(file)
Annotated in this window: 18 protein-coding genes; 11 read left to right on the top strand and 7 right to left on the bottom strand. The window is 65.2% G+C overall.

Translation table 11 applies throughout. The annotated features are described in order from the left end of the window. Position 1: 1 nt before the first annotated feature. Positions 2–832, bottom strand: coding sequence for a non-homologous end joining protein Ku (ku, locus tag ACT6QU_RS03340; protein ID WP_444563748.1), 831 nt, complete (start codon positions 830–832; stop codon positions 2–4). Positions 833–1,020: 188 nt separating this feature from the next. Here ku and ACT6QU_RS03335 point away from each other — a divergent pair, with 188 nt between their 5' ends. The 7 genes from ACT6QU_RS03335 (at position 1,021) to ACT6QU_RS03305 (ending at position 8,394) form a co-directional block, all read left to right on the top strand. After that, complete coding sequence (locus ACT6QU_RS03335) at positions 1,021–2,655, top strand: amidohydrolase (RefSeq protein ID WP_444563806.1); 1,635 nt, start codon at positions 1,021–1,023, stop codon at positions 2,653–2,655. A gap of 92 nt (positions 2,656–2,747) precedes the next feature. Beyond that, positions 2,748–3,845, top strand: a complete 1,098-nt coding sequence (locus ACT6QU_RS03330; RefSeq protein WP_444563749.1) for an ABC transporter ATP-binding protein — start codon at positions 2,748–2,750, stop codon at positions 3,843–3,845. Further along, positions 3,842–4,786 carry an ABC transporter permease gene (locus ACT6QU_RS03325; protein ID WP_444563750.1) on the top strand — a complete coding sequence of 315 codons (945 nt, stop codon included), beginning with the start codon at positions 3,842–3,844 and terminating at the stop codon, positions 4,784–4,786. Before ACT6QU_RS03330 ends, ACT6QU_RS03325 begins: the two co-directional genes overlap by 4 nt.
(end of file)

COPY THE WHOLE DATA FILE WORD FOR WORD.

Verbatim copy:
Annotated in this window: 18 protein-coding genes; 11 read left to right on the top strand and 7 right to left on the bottom strand. The window is 65.2% G+C overall.

Translation table 11 applies throughout. The annotated features are described in order from the left end of the window. Position 1: 1 nt before the first annotated feature. Positions 2–832, bottom strand: coding sequence for a non-homologous end joining protein Ku (ku, locus tag ACT6QU_RS03340; protein ID WP_444563748.1), 831 nt, complete (start codon positions 830–832; stop codon positions 2–4). Positions 833–1,020: 188 nt separating this feature from the next. Here ku and ACT6QU_RS03335 point away from each other — a divergent pair, with 188 nt between their 5' ends. The 7 genes from ACT6QU_RS03335 (at position 1,021) to ACT6QU_RS03305 (ending at position 8,394) form a co-directional block, all read left to right on the top strand. After that, complete coding sequence (locus ACT6QU_RS03335) at positions 1,021–2,655, top strand: amidohydrolase (RefSeq protein ID WP_444563806.1); 1,635 nt, start codon at positions 1,021–1,023, stop codon at positions 2,653–2,655. A gap of 92 nt (positions 2,656–2,747) precedes the next feature. Beyond that, positions 2,748–3,845, top strand: a complete 1,098-nt coding sequence (locus ACT6QU_RS03330; RefSeq protein WP_444563749.1) for an ABC transporter ATP-binding protein — start codon at positions 2,748–2,750, stop codon at positions 3,843–3,845. Further along, positions 3,842–4,786 carry an ABC transporter permease gene (locus ACT6QU_RS03325; protein ID WP_444563750.1) on the top strand — a complete coding sequence of 315 codons (945 nt, stop codon included), beginning with the start codon at positions 3,842–3,844 and terminating at the stop codon, positions 4,784–4,786. Before ACT6QU_RS03330 ends, ACT6QU_RS03325 begins: the two co-directional genes overlap by 4 nt.